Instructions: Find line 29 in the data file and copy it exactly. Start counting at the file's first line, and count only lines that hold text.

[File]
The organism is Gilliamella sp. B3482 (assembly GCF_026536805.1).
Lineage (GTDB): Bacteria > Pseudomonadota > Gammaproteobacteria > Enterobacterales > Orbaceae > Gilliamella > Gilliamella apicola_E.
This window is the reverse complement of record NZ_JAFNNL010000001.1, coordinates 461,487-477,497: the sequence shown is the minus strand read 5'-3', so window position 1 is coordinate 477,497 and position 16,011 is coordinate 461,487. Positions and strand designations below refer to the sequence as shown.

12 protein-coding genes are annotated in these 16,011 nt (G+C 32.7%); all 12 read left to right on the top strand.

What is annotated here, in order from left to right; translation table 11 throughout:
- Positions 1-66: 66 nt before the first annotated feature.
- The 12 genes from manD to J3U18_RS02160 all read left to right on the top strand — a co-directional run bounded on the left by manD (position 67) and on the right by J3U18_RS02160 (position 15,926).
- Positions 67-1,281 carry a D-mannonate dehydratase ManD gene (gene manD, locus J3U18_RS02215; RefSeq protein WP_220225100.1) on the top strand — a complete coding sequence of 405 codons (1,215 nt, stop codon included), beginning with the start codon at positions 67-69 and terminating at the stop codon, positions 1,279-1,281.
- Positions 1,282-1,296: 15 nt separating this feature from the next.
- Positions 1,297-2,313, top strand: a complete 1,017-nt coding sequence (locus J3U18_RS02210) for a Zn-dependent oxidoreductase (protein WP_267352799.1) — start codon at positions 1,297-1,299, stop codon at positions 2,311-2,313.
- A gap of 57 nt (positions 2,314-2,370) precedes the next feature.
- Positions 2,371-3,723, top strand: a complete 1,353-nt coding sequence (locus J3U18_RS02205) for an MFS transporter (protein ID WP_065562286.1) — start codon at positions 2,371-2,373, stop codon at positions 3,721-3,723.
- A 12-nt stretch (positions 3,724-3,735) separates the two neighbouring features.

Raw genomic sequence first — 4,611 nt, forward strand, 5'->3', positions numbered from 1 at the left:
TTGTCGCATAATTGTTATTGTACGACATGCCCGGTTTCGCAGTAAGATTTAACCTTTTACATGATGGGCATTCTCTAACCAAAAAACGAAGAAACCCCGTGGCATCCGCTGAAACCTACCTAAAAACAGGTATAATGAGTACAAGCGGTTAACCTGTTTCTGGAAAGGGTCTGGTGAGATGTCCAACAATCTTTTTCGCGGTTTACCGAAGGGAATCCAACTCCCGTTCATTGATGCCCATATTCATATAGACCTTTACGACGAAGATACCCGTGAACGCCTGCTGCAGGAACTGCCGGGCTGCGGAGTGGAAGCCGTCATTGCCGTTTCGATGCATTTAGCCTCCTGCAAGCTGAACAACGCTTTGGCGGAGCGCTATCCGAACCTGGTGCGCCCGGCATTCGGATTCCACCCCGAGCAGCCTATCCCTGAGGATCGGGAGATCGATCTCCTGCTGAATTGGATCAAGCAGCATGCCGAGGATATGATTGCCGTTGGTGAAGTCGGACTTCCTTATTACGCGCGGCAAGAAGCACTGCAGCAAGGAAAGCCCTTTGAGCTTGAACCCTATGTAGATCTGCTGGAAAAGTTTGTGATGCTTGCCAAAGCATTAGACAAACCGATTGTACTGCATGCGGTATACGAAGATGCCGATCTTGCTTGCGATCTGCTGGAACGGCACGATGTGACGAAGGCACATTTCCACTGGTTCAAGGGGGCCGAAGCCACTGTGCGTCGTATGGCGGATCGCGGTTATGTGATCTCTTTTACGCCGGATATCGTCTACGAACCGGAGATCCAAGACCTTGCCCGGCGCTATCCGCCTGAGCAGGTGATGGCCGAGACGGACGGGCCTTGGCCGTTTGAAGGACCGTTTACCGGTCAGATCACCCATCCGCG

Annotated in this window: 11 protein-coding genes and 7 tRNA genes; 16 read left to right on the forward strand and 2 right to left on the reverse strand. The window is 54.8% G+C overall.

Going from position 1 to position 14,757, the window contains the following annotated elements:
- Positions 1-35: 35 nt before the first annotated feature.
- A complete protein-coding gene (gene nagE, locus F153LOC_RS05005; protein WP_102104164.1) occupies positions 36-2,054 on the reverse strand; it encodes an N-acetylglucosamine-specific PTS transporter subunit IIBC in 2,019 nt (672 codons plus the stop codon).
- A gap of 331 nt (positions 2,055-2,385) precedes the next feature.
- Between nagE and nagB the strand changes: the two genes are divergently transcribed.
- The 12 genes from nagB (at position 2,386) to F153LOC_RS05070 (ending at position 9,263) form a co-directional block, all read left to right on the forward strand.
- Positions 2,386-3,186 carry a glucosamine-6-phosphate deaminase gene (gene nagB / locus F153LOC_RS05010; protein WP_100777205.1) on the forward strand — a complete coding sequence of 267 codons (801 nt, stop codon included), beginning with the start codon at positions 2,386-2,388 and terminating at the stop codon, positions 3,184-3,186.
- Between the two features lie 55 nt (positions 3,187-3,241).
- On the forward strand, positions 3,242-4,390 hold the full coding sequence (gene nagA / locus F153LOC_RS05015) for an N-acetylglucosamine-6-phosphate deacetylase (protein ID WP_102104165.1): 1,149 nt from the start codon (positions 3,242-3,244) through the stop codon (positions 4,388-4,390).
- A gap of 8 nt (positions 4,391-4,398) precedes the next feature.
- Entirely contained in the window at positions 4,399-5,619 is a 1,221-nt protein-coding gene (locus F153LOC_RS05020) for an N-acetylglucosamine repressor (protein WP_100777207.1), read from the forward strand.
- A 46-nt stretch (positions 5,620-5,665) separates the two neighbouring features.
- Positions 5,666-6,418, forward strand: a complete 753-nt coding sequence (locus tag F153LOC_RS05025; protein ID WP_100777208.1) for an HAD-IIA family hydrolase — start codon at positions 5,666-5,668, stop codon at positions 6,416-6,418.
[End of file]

- Positions 5,666-6,418, forward strand: a complete 753-nt coding sequence (locus tag F153LOC_RS05025; protein ID WP_100777208.1) for an HAD-IIA family hydrolase — start codon at positions 5,666-5,668, stop codon at positions 6,416-6,418.